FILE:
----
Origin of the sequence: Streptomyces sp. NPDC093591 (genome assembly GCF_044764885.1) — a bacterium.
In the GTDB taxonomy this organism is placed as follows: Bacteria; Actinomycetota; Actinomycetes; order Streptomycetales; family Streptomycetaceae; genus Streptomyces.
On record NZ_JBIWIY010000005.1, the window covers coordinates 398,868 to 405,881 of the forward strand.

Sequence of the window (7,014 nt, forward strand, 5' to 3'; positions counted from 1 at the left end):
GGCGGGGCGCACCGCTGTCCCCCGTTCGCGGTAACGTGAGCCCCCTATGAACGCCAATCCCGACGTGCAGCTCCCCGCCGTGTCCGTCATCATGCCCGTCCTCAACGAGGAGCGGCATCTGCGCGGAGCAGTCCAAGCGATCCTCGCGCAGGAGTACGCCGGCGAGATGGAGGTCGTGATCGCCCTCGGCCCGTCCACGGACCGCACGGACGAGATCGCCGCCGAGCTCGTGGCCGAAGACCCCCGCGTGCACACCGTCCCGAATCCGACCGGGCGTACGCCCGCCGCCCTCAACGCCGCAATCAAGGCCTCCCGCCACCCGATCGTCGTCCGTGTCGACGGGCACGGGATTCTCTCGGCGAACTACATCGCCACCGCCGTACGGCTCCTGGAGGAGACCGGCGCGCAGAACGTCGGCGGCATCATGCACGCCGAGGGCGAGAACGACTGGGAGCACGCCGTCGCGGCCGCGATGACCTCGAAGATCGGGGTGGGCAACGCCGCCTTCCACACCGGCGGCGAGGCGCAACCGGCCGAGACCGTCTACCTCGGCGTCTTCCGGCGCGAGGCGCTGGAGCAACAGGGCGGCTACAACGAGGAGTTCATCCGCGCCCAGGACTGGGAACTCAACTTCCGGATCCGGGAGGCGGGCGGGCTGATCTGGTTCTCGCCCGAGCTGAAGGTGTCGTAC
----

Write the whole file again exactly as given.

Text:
Origin of the sequence: Streptomyces sp. NPDC093591 (genome assembly GCF_044764885.1) — a bacterium.
In the GTDB taxonomy this organism is placed as follows: Bacteria; Actinomycetota; Actinomycetes; order Streptomycetales; family Streptomycetaceae; genus Streptomyces.
On record NZ_JBIWIY010000005.1, the window covers coordinates 398,868 to 405,881 of the forward strand.

Sequence of the window (7,014 nt, forward strand, 5' to 3'; positions counted from 1 at the left end):
GGCGGGGCGCACCGCTGTCCCCCGTTCGCGGTAACGTGAGCCCCCTATGAACGCCAATCCCGACGTGCAGCTCCCCGCCGTGTCCGTCATCATGCCCGTCCTCAACGAGGAGCGGCATCTGCGCGGAGCAGTCCAAGCGATCCTCGCGCAGGAGTACGCCGGCGAGATGGAGGTCGTGATCGCCCTCGGCCCGTCCACGGACCGCACGGACGAGATCGCCGCCGAGCTCGTGGCCGAAGACCCCCGCGTGCACACCGTCCCGAATCCGACCGGGCGTACGCCCGCCGCCCTCAACGCCGCAATCAAGGCCTCCCGCCACCCGATCGTCGTCCGTGTCGACGGGCACGGGATTCTCTCGGCGAACTACATCGCCACCGCCGTACGGCTCCTGGAGGAGACCGGCGCGCAGAACGTCGGCGGCATCATGCACGCCGAGGGCGAGAACGACTGGGAGCACGCCGTCGCGGCCGCGATGACCTCGAAGATCGGGGTGGGCAACGCCGCCTTCCACACCGGCGGCGAGGCGCAACCGGCCGAGACCGTCTACCTCGGCGTCTTCCGGCGCGAGGCGCTGGAGCAACAGGGCGGCTACAACGAGGAGTTCATCCGCGCCCAGGACTGGGAACTCAACTTCCGGATCCGGGAGGCGGGCGGGCTGATCTGGTTCTCGCCCGAGCTGAAGGTGTCGTAC